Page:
Joel Stein

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Joel Stein
Stein at Beverly Hills High School for "Career Day", May 16, 2006
Stein at Beverly Hills High School for "Career Day", May 16, 2006
Born (1971-07-23) July 23, 1971 (age 48)
Edison, New Jersey
EducationStanford University
SpouseCassandra Barry (March 2002–present)

Joel Stein (born July 23, 1971) is an American journalist who wrote for the Los Angeles Times. He wrote a column and occasional articles for Time for 19 years until 2017.[2]

Early life[edit]

Stein grew up in Edison, New Jersey, the son of a salesman.[3] He is Jewish.[4] Stein attended J.P. Stevens High School, where he was a writer and entertainment editor for Hawkeye, the student newspaper. He majored in English at Stanford University and wrote a weekly column for the school's student newspaper, The Stanford Daily. He graduated in 1993 with a BA and an MA and moved to New York City, and then to Los Angeles in 2005.


Stein's career began as a writer and researcher for Martha Stewart Living. He worked a year for Stewart and later quipped that she had fired him twice in the same day. Stein did fact-checking at various publications before becoming a sports editor and columnist for Time Out New York, where he stayed for two years. While working at Time Out New York, he was a contestant on MTV's short-lived game show Idiot Savants. Stein joined Time in August 1997 and his last column for the magazine appeared on November 16, 2017. In signing off, he began, "Since my first column, 19 years ago, readers and co-workers have clamored to have me fired." He concluded, "There are times when society needs a punk who doesn’t care. There are far fewer times when society needs a 46-year-old punk who doesn’t care. I’ve always been guilty of hanging on too long out of fear of graduating college, ending relationships and transitioning from democracy to authoritarianism. I look forward to a future columnist who makes me laugh about that."[2]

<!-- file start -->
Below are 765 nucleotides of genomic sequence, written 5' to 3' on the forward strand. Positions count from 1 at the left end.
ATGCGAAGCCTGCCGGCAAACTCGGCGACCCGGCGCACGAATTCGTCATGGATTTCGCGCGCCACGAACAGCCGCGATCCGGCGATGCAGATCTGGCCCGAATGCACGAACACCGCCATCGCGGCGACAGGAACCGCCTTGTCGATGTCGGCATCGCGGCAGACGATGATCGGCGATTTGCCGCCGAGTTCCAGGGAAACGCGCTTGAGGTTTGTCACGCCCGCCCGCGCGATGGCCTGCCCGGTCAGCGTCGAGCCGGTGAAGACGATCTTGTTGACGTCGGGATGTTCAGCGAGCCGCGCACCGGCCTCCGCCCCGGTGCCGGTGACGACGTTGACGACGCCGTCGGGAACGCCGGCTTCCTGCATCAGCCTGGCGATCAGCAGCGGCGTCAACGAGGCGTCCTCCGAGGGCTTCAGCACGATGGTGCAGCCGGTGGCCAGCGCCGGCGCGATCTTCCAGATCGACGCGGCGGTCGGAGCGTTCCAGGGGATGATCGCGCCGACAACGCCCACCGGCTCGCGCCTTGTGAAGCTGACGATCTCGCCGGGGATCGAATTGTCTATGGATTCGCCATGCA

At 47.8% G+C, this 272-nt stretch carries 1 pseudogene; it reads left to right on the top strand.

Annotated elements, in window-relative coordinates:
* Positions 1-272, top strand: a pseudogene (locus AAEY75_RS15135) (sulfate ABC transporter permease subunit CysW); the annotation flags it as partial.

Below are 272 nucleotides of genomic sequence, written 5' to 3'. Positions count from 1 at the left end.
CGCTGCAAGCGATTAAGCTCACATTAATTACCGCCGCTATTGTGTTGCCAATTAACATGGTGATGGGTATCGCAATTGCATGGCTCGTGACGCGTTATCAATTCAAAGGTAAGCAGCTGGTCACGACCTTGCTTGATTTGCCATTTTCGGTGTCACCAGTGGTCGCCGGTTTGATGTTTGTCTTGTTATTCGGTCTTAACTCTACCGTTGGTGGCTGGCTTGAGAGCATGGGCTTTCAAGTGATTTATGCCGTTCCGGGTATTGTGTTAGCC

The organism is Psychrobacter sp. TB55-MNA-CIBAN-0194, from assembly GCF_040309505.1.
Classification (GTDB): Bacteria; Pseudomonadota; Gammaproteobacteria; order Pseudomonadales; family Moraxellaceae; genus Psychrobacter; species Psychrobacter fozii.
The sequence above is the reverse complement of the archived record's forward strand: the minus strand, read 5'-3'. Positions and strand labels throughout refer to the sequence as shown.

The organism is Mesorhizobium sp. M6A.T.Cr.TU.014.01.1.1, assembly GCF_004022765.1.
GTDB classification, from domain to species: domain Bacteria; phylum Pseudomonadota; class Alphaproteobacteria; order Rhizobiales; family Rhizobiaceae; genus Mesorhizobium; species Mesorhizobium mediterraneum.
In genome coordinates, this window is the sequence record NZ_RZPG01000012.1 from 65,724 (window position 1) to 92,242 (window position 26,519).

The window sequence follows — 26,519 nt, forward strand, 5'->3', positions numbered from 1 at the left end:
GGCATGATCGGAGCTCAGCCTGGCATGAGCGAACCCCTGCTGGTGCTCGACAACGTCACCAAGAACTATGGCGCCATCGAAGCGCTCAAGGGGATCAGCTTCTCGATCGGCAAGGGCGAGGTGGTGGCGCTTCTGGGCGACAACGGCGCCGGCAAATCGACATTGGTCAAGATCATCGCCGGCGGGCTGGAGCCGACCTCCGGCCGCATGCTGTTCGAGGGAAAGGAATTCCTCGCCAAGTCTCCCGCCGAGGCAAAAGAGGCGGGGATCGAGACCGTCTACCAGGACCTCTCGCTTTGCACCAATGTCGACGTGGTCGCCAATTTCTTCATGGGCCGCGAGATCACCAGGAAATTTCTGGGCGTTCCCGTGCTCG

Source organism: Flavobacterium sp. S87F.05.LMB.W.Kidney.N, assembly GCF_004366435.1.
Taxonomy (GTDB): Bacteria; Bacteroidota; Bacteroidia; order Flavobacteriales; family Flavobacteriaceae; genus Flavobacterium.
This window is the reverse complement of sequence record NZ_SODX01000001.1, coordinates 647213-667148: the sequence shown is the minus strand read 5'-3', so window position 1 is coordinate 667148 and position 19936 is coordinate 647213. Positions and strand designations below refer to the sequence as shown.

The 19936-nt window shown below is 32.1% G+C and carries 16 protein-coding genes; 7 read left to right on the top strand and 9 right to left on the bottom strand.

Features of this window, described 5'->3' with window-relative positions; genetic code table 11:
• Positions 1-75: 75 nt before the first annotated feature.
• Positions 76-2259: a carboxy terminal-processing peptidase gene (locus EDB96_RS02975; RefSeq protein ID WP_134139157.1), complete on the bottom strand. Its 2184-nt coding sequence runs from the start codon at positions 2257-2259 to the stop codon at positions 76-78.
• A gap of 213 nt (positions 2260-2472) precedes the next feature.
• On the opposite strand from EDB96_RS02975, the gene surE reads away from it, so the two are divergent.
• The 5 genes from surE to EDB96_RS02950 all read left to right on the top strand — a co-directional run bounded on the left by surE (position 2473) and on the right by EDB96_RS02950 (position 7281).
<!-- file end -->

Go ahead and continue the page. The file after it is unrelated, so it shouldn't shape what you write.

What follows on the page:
Stein sometimes appears as a commentator on television programs such as I Love the '80s. He also co-produced three TV pilots: an animated series for VH1 and two for ABC. The animated show, titled Hey Joel, aired in Canada and later in South Africa, while the other two were never picked up. He was a writer and producer for the sitcom Crumbs.

Stein taught a class on humor writing at Princeton University before moving to Los Angeles in early 2005 to write for the Los Angeles Times. In 2012, he published a book, Man Made: A Stupid Quest for Masculinity (ISBN 978-0446573122).[5]

Controversial columns[edit]

On January 24, 2006, the Los Angeles Times published a column by Stein under the headline "Warriors and Wusses" in which he wrote that it is a cop-out to oppose a war and yet claim to support the soldiers fighting it. "I don't support our troops. ... When you volunteer for the U.S. military, you pretty much know you're not going to be fending off invasions from Mexico and Canada. So you're willingly signing up to be a fighting tool of American imperialism ...". He prefaced his argument by stating that he does not support the troops in Iraq despite supporting the troops being "a position that even Calvin is unwilling to urinate on."[6] Stein states he did three interviews about the column on the Hugh Hewitt radio show, with Tony Snow, and with a "liberal" in Oregon.[7] Mark Steyn wrote in a New York Sun opinion piece that Stein was to be congratulated for the consistency of his position: "Stein is a hawkish chicken, disdaining the weasel formulation too many anti-war folks take refuge in."[8] Warrant Officer Michael D. Fay wrote in The New York Times that Stein's comments made him feel "sad because they're so mistaken, sad because their voices are granted a modicum of credence in the public forum, and sad because they leave me feeling a little less at home."[9]